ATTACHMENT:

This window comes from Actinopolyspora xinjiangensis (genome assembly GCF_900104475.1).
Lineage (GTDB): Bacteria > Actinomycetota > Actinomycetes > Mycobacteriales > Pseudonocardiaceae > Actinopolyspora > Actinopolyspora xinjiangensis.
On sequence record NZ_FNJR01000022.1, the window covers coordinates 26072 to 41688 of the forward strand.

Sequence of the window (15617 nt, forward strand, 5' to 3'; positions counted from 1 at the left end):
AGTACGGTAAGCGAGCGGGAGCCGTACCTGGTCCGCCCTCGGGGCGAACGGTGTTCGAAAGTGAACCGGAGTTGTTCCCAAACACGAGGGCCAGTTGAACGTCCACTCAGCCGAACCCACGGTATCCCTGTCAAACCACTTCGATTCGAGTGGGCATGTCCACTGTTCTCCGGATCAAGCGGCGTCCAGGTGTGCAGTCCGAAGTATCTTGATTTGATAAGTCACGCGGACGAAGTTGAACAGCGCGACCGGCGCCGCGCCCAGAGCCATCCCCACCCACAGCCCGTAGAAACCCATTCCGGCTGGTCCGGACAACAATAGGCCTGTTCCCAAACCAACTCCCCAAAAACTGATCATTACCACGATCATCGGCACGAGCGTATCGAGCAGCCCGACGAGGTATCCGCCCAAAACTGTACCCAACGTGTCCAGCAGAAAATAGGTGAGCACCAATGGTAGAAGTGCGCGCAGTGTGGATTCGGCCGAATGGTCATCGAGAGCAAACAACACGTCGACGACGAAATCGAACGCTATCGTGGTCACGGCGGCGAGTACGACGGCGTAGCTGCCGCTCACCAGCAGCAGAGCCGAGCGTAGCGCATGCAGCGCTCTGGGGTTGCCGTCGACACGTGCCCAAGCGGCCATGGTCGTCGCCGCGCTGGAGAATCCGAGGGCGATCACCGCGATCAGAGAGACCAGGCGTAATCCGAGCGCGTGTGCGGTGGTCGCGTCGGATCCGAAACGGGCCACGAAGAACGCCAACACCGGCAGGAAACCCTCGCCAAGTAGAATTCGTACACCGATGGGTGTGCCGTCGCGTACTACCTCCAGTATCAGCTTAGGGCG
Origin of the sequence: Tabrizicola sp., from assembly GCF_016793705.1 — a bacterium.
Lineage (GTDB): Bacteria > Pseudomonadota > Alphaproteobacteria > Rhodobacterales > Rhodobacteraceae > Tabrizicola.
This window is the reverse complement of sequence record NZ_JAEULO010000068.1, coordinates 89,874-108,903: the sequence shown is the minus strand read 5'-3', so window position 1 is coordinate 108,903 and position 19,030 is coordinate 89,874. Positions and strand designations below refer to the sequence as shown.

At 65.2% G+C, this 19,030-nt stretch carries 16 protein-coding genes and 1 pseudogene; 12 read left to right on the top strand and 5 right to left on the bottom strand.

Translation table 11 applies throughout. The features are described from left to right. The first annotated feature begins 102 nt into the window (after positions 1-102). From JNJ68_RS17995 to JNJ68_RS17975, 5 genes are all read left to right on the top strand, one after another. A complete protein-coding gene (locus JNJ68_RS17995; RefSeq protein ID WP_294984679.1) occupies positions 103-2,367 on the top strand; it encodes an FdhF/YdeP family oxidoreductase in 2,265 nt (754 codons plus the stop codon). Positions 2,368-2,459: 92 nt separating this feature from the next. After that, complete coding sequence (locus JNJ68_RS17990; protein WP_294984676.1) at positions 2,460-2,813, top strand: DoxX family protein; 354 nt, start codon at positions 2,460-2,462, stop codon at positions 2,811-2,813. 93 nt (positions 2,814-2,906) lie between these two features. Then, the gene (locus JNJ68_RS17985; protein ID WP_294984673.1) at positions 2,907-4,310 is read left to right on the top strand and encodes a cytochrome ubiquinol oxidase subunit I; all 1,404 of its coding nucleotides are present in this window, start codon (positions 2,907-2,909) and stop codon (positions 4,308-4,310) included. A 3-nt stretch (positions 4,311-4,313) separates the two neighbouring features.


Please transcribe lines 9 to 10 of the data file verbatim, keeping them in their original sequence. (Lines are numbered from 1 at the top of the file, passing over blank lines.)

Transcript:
At 65.2% G+C, this 19,030-nt stretch carries 16 protein-coding genes and 1 pseudogene; 12 read left to right on the top strand and 5 right to left on the bottom strand.

Translation table 11 applies throughout. The features are described from left to right. The first annotated feature begins 102 nt into the window (after positions 1-102). From JNJ68_RS17995 to JNJ68_RS17975, 5 genes are all read left to right on the top strand, one after another. A complete protein-coding gene (locus JNJ68_RS17995; RefSeq protein ID WP_294984679.1) occupies positions 103-2,367 on the top strand; it encodes an FdhF/YdeP family oxidoreductase in 2,265 nt (754 codons plus the stop codon). Positions 2,368-2,459: 92 nt separating this feature from the next. After that, complete coding sequence (locus JNJ68_RS17990; protein WP_294984676.1) at positions 2,460-2,813, top strand: DoxX family protein; 354 nt, start codon at positions 2,460-2,462, stop codon at positions 2,811-2,813. 93 nt (positions 2,814-2,906) lie between these two features. Then, the gene (locus JNJ68_RS17985; protein ID WP_294984673.1) at positions 2,907-4,310 is read left to right on the top strand and encodes a cytochrome ubiquinol oxidase subunit I; all 1,404 of its coding nucleotides are present in this window, start codon (positions 2,907-2,909) and stop codon (positions 4,308-4,310) included. A 3-nt stretch (positions 4,311-4,313) separates the two neighbouring features.